Price controls should be best understood as the range of costs influenced by various degrees of government intervention into markets.
They can be viewed as existing on a spectrum that moves from left to right, with those on the far left-hand side reflecting little to no government influence on prices and those on the far right-hand side reflecting a hard cap on the maximum that can be charged for a good or service.
So what does that look like? The minimum area of price control, and the most subtle, is the permanent intervention by the Federal Reserve into financial markets through its daily open-market operations. The operations desk at the Federal Reserve Bank of New York controls moves in the federal funds rate. It remains the primary policy tool of the Federal Reserve in determining the price of money for fixed-income securities from overnight rates out to 30 years’ maturity.
So the common assumption that the price of money along the maturity spectrum is set by the private sector is a gentle untruth. Interest rates are significantly influenced by the policy preferences of the central bank. We would assign a score of 1 to this subtle form of price control on our sliding scale, putting it at the far left of the price control spectrum.
In the middle of a spectrum, one might think about the cost of medical care. Health care, in general, accounts for roughly 18% of the American economy. For roughly the past century, the federal government has participated in managed care and, in some cases, set the price of medical care and drugs.
The current policy debate around setting a cap on the cost of insulin is a prime example of the long-term capping of prices on medical care. In our estimation, this would be assigned a score of 5, sitting midway between no control and total government control.
On the far right of the spectrum would probably be what most people would define as price controls when the government directly sets the cost of a good or service with little or no market participation in the setting of such costs.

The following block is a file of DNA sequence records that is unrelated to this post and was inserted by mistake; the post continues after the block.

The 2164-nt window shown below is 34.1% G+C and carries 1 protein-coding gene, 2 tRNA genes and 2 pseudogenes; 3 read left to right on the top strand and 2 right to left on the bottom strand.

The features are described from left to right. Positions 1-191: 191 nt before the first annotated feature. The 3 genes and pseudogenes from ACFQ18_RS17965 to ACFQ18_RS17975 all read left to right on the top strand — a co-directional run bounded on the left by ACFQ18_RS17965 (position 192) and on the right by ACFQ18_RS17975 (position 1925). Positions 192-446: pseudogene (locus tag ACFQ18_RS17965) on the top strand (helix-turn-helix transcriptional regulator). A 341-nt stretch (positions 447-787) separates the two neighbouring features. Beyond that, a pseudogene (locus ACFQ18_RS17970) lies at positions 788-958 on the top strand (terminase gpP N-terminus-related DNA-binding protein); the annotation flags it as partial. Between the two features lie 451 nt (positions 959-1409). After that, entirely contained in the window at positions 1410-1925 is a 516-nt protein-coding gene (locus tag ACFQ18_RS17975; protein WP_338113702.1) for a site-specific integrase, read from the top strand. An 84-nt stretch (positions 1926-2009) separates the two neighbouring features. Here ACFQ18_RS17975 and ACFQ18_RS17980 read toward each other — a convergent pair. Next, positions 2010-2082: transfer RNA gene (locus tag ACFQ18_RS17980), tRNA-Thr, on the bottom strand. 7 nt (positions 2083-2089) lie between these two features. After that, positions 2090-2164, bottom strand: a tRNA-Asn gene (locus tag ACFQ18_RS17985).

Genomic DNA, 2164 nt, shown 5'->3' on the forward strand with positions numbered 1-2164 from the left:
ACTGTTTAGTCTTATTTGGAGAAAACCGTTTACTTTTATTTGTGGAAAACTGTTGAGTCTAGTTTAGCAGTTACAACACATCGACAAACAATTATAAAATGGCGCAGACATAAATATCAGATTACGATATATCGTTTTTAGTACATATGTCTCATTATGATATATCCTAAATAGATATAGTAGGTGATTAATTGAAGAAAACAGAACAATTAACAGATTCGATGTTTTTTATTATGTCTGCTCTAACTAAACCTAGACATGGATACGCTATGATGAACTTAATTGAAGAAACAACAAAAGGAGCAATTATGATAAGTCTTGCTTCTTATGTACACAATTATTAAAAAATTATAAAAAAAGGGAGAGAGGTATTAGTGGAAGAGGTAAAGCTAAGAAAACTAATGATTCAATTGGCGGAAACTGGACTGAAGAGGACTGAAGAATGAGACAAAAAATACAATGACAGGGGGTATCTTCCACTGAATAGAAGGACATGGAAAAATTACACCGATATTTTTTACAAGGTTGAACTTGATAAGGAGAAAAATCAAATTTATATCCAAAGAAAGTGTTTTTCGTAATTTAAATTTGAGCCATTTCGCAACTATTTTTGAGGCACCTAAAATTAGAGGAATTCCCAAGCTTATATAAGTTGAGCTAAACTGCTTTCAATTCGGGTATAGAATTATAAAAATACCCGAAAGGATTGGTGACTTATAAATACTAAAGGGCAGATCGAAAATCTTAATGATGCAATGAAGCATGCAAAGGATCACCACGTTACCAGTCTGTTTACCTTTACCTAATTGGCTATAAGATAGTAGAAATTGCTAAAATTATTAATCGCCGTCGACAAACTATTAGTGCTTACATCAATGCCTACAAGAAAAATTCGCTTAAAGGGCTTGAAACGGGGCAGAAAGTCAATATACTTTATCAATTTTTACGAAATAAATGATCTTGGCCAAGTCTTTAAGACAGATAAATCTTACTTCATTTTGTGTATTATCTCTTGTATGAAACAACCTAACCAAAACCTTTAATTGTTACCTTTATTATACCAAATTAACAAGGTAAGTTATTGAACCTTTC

The best example of this would be what the United States did during World War II through the Roosevelt-era Office of Price Administration. The OPA set prices in just about every market imaginable to support wartime efforts to run the economy at maximum output and to support wartime production under conditions of general resource constraints. If one wanted to purchase gasoline, rubber, sugar or coffee during the war, one had to do so under conditions of general rationing.
The only period of the modern era that resembled this was during the Great Inflation era of 1965 to 1985, when people in some states could purchase gasoline only on days that matched the last number of their license plates.
Short-run disruptions to the global oil and gasoline markets resulted in states like California, New Jersey, New York, Pennsylvania and Texas all rationing gasoline. In California in 1979, residents with license plates that ended in odd numbers could obtain gasoline on certain days and those with even numbers on others.
If hard price controls like those imposed during the war earned a 10 on our spectrum, the gasoline rationing imposed during 1979 would garner a 7. The Nixon-era wage and price controls would be a 10, right up there with Roosevelt’s OPA era.
Rising energy prices are stimulating calls for the U.S. government to do something in response to the Putin price shock that caused the cost of gasoline in the March CPI to increase by 18.3%. Tapping the strategic petroleum reserves, selling more leases to drill on public land or in the ocean, and imposing price controls have all become part of that discussion.